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CPS, Illinois Tech & City Colleges launch cybersecurity path | #hacking | #cybersecurity | #infosec | #comptia | #pentest | #ransomware


In May, Armando Rodriguez will graduate from Sarah E. Goode STEM Academy. By August, he will be a junior at Illinois Tech, made possible by the three associate degrees he earned while in high school.

“My journey through high school has been a transformative experience, beginning with my ambition of graduating with my associate degree,” Rodriguez said. “To be able to do what I did, I had to start freshman year, taking regular classes, but sophomore year I started taking even more high school classes to be able to focus all my attention on college classes in my junior and senior years.”

Rodriguez was one of 85 high school students participating in a pilot cybersecurity program launched last year. The program gives juniors and seniors across CPS schools the opportunity to explore a career in cybersecurity.

Now, a threefold partnership of the Illinois Institute of Technology, Chicago Public Schools and City Colleges of Chicago aims to provide CPS students with a clear, accelerated pathway to high-demand, well-paying careers.

Officials from the three institutions announced Wednesday plans to expand the program, called Runway 606, to include eligible students from all CPS high schools.

Previously, the pilot program was available only to CPS Early College STEAM Schools.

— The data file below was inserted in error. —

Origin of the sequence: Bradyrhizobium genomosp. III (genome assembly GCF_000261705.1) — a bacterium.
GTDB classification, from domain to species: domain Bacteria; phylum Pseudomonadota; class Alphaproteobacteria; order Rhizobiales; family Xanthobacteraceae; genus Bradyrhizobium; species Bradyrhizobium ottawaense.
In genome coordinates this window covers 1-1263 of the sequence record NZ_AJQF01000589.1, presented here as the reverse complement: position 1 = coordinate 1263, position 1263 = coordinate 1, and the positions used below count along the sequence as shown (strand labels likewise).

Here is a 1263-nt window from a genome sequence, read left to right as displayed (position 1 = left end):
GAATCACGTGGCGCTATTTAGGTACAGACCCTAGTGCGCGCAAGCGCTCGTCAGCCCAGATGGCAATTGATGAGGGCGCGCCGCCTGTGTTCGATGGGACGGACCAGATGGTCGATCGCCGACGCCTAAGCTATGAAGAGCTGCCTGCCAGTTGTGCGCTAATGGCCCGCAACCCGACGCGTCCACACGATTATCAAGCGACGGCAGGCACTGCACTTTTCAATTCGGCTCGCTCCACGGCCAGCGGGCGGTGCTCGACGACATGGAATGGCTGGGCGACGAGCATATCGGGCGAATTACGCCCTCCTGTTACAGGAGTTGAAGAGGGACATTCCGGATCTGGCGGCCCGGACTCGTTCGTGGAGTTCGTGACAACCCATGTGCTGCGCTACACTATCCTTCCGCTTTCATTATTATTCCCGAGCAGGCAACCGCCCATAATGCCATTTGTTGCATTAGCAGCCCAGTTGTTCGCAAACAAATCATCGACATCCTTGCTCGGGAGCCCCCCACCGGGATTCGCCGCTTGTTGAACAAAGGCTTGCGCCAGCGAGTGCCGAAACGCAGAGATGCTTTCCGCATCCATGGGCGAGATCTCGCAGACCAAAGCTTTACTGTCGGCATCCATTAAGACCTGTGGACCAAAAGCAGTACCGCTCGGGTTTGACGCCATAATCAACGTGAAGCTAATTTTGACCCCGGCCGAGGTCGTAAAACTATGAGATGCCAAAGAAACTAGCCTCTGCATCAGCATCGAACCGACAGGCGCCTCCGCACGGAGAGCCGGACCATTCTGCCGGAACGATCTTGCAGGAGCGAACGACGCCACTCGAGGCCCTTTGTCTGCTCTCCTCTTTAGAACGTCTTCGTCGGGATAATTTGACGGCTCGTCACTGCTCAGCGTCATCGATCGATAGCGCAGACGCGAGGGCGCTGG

Interested students will take City Colleges of Chicago courses (under a dual enrollment system) during their junior and senior years of high school to either earn their associate degree by the time they graduate or reduce the time to an associate degree after graduation.

Students at Illinois Tech Mies Campus in Chicago on March 20, 2024. (Antonio Perez/Chicago Tribune)

Illinois Tech President Raj Echambadi said the long game of the program is to enable the next generation of technology leaders.

“Technology is infused in every part of our society,” Echambadi said. “So if a student or a learner is not equipped with technology, then obviously the society, the community, the city, the state and the nation suffers. This is a very small step for us, but hopefully, it will be a giant leap for Chicago.”

Echambadi said that with the program’s emphasis on mentorship and a holistic approach to student success, Runway 606 is about “scaled excellence.”

“We don’t want it to be a boutique program, catering to 10 people or 20 people,” he said. “It’s about strengthening the ecosystem.”

The idea is simple: The accelerated pathway for CPS high schoolers will allow them to transition from high school to a master’s degree faster, potentially reducing the time by two or more years, according to Andrew Chipman, director of early college at Chicago Public Schools.